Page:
2nd Mauser - FR7 Spanish Mauser

Discussion in 'Curio & Relic Discussion' started by marc29th, Jun 20, 2013.

  1. marc29th

    marc29th Member

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    Re-chambered into 7.62x51 NATO and cut down into a handy carbine in the 1950's. Impulse buy today after work.



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  2. marc29th

    marc29th Member

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    Looks like the FR7 and 8's were used up through the 70's for second line Spanish troops and civil guards.
     

  3. tazzman55

    tazzman55 Member

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    The FR-7 was made using the 1893 action which was not designed to handle the pressure of the 7.62x51.
    There is a safety issue here that you should research.
     
  4. harkersislandnc

    harkersislandnc Active Member

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    FYI I think you mean .308--- Fr-7 is perfctly safe with 7.62x51 but .308 can generate a bit more pressure.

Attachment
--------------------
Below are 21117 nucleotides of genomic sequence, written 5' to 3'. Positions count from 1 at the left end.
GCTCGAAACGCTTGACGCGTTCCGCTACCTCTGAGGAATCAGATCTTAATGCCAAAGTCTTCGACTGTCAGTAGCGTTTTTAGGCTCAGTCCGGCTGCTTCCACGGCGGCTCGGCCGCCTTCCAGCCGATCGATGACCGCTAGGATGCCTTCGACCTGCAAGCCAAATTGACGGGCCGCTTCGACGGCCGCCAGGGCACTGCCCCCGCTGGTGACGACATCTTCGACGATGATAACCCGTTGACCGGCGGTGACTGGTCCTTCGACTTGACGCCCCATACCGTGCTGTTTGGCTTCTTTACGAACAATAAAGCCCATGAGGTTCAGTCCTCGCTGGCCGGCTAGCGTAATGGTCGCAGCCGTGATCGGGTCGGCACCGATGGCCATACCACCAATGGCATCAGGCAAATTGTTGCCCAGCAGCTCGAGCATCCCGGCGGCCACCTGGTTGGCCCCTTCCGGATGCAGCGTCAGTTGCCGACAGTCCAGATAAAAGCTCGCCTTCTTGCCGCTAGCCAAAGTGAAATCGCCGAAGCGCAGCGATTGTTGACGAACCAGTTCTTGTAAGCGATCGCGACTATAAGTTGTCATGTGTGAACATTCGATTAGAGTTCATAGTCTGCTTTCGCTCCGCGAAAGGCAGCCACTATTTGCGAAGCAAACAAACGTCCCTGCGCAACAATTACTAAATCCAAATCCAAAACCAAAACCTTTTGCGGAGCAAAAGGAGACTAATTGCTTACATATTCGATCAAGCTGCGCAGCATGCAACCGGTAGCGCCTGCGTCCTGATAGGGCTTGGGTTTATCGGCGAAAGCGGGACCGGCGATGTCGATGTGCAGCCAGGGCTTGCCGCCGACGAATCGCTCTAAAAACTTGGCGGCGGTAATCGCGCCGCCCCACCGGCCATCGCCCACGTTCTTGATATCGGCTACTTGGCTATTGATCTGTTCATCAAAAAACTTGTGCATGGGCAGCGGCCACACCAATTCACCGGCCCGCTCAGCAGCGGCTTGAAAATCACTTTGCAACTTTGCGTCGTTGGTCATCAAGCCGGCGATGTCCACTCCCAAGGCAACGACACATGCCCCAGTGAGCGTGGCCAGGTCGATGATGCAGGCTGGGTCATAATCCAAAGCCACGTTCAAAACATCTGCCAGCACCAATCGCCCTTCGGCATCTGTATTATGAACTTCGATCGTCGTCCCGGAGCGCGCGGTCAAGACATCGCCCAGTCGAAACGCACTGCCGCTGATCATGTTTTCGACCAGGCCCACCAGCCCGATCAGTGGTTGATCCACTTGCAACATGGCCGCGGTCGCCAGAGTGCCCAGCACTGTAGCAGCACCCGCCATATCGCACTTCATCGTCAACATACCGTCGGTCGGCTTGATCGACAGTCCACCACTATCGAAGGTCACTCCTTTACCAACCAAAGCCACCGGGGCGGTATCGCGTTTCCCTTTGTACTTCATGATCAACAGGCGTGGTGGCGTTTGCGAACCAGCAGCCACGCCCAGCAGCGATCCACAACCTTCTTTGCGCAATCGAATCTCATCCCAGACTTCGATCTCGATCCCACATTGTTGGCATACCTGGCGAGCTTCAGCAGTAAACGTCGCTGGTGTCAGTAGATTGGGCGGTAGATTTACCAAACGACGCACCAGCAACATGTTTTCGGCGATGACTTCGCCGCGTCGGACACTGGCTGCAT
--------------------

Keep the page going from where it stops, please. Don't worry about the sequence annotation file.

5. kfox75

    kfox75 Well-Known Member Supporter

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    Prediction: Soon Chainfire will post that he has shot .308s in his, with no issues, and that it is perfectly safe, as per a magazine article he will post a link for, and that proof loads ran higher pressures back in the day.

    And then someone will point out that we are talking about a 124 YO action, with steel from the day, which may not be up to the task.

    that's how this conversation ALWAYS goes.

    And yes, I have read, and have a copy, of the article, but i'll part ways with this one now, and let Chain have the fun of posting it.
     
  6. tazzman55

    tazzman55 Member

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    I recently bought an 1893 Spanish mauser made in Spain (Oviedo). I fired it twice and quit, because extraction was hard and the primers were set back. I later found that it would close on a no go headspace gauge without any resistance. Further research revieled that Spanish metallurgy was inferior to other nations. Their receivers are soft and eventually pound out creating headspace problems. So why would anyone want to rechamber them for .308?
     
  7. kfox75

    kfox75 Well-Known Member Supporter

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    NATO standard, 7.62 X 51, that's why. Also, using what you have, hence the rechambering in the 1950s.

    As to the headspace isue, that also may have been a mismatch bolt.